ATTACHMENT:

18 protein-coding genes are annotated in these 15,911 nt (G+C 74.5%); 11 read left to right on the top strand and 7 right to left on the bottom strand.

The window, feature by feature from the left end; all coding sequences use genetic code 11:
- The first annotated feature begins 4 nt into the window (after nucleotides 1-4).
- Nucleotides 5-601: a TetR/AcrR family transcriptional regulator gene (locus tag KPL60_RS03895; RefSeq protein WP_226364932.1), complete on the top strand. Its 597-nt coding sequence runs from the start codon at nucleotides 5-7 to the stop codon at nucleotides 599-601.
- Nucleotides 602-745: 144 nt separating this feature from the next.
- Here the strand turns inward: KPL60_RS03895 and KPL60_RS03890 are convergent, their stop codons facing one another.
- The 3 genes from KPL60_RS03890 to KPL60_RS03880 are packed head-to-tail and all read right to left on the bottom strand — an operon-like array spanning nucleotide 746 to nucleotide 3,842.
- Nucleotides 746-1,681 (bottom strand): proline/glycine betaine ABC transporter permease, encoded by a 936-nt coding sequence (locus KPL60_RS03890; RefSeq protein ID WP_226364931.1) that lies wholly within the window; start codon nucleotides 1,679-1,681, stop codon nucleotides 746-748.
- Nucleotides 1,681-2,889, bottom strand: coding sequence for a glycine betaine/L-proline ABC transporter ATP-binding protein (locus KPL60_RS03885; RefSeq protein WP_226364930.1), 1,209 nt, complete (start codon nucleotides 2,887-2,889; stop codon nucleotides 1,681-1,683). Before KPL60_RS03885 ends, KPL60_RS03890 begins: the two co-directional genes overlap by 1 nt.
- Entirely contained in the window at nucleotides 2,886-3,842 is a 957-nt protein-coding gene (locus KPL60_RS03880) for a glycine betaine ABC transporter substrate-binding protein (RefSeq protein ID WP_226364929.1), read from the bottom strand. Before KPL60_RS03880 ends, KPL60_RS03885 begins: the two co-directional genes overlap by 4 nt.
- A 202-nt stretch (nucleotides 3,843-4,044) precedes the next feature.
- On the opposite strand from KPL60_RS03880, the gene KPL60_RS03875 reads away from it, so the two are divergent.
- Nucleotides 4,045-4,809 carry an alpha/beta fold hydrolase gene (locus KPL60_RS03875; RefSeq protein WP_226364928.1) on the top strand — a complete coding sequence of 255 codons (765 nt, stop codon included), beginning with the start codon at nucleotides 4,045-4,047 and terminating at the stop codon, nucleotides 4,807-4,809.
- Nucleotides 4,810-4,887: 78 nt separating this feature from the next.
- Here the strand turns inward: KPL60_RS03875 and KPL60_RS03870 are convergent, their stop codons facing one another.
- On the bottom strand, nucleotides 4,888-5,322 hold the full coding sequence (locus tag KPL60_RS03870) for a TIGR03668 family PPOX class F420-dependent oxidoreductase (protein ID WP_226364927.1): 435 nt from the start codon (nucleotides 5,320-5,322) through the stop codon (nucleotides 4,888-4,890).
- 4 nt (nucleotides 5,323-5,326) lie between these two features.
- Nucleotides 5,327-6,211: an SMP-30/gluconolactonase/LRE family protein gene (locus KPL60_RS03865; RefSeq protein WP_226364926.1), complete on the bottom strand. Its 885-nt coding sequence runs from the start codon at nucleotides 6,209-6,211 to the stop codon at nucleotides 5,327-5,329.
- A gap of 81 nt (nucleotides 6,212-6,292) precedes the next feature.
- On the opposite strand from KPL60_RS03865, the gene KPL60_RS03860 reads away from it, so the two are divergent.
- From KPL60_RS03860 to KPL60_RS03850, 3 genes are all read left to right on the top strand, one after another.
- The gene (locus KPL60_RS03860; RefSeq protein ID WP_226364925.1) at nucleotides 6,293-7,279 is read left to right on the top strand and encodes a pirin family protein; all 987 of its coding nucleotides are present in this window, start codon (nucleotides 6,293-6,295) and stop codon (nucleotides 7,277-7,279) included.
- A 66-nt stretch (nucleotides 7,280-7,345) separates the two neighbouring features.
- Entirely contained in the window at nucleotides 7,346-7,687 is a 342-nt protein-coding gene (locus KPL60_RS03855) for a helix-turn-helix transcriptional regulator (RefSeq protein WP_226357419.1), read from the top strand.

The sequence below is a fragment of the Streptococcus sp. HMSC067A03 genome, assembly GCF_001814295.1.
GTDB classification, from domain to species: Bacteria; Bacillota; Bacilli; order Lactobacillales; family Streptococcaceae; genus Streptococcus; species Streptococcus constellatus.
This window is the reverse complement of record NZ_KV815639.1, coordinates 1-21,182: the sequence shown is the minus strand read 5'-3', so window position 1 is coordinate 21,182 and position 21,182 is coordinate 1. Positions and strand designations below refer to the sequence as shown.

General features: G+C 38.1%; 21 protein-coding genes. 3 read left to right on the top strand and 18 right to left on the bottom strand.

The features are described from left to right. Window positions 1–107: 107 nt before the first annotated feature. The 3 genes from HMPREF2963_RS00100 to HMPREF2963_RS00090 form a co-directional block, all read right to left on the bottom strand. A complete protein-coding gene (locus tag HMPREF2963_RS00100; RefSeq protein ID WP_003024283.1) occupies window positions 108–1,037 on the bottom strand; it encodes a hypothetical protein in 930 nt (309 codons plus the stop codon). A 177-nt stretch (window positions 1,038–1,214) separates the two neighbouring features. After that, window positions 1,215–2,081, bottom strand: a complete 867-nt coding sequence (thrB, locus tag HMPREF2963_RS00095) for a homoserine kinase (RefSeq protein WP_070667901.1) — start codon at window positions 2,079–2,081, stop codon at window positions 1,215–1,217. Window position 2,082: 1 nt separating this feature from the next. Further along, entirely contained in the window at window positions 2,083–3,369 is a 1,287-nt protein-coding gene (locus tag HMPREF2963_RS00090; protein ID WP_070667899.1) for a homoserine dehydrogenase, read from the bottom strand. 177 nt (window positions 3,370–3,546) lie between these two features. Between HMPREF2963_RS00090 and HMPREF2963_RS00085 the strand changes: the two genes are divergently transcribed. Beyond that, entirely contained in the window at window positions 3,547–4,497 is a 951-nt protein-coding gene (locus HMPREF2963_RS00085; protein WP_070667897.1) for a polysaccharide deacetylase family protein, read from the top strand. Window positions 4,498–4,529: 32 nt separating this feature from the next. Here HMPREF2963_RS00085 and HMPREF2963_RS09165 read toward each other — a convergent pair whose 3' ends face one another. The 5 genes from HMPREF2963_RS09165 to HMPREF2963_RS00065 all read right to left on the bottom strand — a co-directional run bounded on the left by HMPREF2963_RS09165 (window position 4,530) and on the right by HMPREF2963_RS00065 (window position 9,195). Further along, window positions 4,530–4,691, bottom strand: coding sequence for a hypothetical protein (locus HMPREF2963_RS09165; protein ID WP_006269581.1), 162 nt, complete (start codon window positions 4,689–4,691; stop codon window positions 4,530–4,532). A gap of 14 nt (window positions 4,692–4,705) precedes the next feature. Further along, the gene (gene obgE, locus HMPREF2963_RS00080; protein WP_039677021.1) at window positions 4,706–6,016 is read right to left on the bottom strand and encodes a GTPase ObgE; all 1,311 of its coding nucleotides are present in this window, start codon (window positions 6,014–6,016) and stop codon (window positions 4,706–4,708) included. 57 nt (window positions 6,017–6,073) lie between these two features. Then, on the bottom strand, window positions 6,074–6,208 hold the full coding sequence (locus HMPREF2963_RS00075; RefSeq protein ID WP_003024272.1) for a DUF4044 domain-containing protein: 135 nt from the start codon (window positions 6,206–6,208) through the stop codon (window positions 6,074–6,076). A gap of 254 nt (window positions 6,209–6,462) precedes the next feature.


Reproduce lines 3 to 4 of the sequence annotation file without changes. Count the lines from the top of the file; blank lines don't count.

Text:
- The first annotated feature begins 4 nt into the window (after nucleotides 1-4).
- Nucleotides 5-601: a TetR/AcrR family transcriptional regulator gene (locus tag KPL60_RS03895; RefSeq protein WP_226364932.1), complete on the top strand. Its 597-nt coding sequence runs from the start codon at nucleotides 5-7 to the stop codon at nucleotides 599-601.